I landed on my feet, staggered into a boulder and fell to the floor. On impact I had an intense rushing sensation of voiding my bowels, which I took to be myself dying (someone later pointed out that this actually doesn’t happen until after death when your muscles relax). I thought everything would fade to black and that would be that, but instead I started grinding my teeth, writhing and screaming.

A drugged-up hospital selfie

After a while, I calmed down, tried to remember first aid training I had learned with UBES, and started checking myself for damage. My hand came away from my forehead sticky and my trousers were ripped where there was a bloody gouge on my shin, but the main pain was in my back and feet. I didn’t think I had soiled myself, which was a bonus. I didn’t feel too bad. I probably would have tried to stand up if I hadn’t remembered you aren’t supposed to move a suspected back injury.

My phone was undamaged in my pocket, so I called Ash to let him know what had happened and that he would need to help Ben down and then the ambulance (I was briefly flummoxed by the “Do you know the casualty?” question).

Once everything seemed under control I was in pretty good spirits until after a CT scan a kind nurse told me in a much too trying-to-break-bad-news-gently voice that I had broken my back. He also told me that I had fragments of bone poking into my spinal column and the radiologists looking at the scan couldn’t believe I didn’t have nerve damage. On the flip of a coin, I could have been paralysed. I had never broken a bone before and had perhaps expected some serious bruising or something. Only after I had heard the verdict did I call my parents. Repeating the nurse’s words to my dad was what caused the tears to come. I can’t imagine what it was like for him to tell mum, that her worst fear had come true.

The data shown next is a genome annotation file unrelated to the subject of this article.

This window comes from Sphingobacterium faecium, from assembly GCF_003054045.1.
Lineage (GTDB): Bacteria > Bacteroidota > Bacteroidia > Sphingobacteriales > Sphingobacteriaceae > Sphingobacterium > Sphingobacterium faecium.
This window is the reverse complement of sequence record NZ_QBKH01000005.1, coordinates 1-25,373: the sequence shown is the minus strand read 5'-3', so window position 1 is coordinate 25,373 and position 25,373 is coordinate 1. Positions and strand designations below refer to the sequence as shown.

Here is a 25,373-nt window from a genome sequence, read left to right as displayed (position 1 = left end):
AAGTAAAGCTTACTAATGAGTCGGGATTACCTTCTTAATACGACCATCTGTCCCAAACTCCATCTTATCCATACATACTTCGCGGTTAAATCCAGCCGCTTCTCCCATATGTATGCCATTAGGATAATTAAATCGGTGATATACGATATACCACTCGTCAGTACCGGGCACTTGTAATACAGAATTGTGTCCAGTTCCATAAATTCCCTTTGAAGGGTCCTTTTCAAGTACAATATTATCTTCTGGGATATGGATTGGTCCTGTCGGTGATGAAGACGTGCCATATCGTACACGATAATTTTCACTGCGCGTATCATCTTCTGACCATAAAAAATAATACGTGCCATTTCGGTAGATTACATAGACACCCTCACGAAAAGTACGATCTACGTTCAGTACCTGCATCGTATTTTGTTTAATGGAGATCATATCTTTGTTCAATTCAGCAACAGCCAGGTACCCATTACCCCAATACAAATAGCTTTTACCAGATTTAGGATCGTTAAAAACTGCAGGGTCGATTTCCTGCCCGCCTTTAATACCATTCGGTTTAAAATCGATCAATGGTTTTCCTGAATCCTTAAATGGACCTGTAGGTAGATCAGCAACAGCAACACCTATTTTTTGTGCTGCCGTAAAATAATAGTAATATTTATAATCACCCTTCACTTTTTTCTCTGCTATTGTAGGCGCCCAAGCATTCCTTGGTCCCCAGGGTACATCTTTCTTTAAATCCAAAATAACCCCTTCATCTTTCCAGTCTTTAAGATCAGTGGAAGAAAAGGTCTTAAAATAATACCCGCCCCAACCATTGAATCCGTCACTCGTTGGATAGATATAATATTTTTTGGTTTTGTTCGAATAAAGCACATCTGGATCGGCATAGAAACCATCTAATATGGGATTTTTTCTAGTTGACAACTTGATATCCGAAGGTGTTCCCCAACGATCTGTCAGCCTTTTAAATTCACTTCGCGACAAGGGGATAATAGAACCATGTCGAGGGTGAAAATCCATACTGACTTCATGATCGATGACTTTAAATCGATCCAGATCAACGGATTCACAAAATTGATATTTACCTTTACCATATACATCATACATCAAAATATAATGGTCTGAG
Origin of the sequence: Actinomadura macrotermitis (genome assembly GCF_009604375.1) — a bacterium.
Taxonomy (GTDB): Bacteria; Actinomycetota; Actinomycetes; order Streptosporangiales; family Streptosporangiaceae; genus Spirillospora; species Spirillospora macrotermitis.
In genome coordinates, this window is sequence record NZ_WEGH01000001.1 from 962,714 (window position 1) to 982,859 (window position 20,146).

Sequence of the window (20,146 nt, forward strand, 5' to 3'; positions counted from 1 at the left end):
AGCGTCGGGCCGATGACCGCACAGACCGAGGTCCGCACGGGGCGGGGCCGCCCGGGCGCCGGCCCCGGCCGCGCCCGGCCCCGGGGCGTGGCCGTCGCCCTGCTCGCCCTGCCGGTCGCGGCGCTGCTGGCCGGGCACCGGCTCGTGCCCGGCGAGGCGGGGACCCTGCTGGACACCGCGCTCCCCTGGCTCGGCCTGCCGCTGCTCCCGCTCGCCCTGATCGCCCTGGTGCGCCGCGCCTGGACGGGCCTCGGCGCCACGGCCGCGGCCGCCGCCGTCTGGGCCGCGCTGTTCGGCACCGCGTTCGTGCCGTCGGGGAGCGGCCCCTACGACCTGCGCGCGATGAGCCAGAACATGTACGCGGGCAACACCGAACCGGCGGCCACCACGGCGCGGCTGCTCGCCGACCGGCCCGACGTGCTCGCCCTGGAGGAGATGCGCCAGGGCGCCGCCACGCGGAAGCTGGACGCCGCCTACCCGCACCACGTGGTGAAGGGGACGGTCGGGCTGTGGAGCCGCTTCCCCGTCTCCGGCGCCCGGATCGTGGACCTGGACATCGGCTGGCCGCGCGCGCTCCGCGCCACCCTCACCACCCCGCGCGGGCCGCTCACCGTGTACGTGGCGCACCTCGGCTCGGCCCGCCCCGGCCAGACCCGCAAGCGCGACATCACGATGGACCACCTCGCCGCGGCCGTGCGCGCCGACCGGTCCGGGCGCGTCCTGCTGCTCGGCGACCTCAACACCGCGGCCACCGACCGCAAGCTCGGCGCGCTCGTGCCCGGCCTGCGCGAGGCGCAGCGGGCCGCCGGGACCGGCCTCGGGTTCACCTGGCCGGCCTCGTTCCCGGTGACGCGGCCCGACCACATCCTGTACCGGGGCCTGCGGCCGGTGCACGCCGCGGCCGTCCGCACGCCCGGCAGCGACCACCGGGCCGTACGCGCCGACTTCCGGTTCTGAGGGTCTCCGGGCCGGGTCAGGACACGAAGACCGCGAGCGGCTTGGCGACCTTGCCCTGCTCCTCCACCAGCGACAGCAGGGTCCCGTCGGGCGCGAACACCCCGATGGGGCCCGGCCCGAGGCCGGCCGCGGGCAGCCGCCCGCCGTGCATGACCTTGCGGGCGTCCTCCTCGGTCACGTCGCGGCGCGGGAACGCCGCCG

The repair job

My time in hospital wasn’t great, but I think I had a kind of optimism born out of ignorance regarding the implications of my injuries. When a surgeon came to explain the proposed spinal operation and gave the alternative option of lying still on my back for six weeks, it was a pretty easy choice to make. Much later I learned that before going in for my second operation (as well as my back, I had broken two bones in my left foot, and my right ankle), the surgeon consoled mum by saying “at least this one’s not life-threatening”. In the early days I gave myself hope that this really would be a temporary setback. I saw my recovery in terms of weeks and months, not years.

In a way, my stay in hospital felt like an interesting holiday. There is always something to be said for experiencing a new aspect of life and the fact that I was confined mostly to one room didn’t feel strange because it was part of that experience. It was when I was brought home that my reality became clear. I had lost my independence and was totally reliant on my parents, as if I was an infant again. Lying in bed watching TV and reading all day can be an attractive prospect, but not when it is your prison. If I wanted something as simple as feeling the sun on my face my dad would have to cover me in blankets and wheel me onto the lawn. For a few weeks I had a taste of the life I had so narrowly avoided.

A lot of people remarked on the speed of my recovery and the good spirits I was showing. I didn’t share the sentiments. Everything ground on more slowly than I hoped. Each time I had an appointment with the consultants I would go full of determination that they would see how far I had come and tell me that in the foreseeable future I would no longer be broken. Each time I would come back more disappointed than the last. There is a world of difference between “this should heal up well”, and “you might still have some niggling discomfort.” One means the pain will become a memory, the other means it might be your reality forever. Over a year and a half later, the fall still hurts me every day, just a little.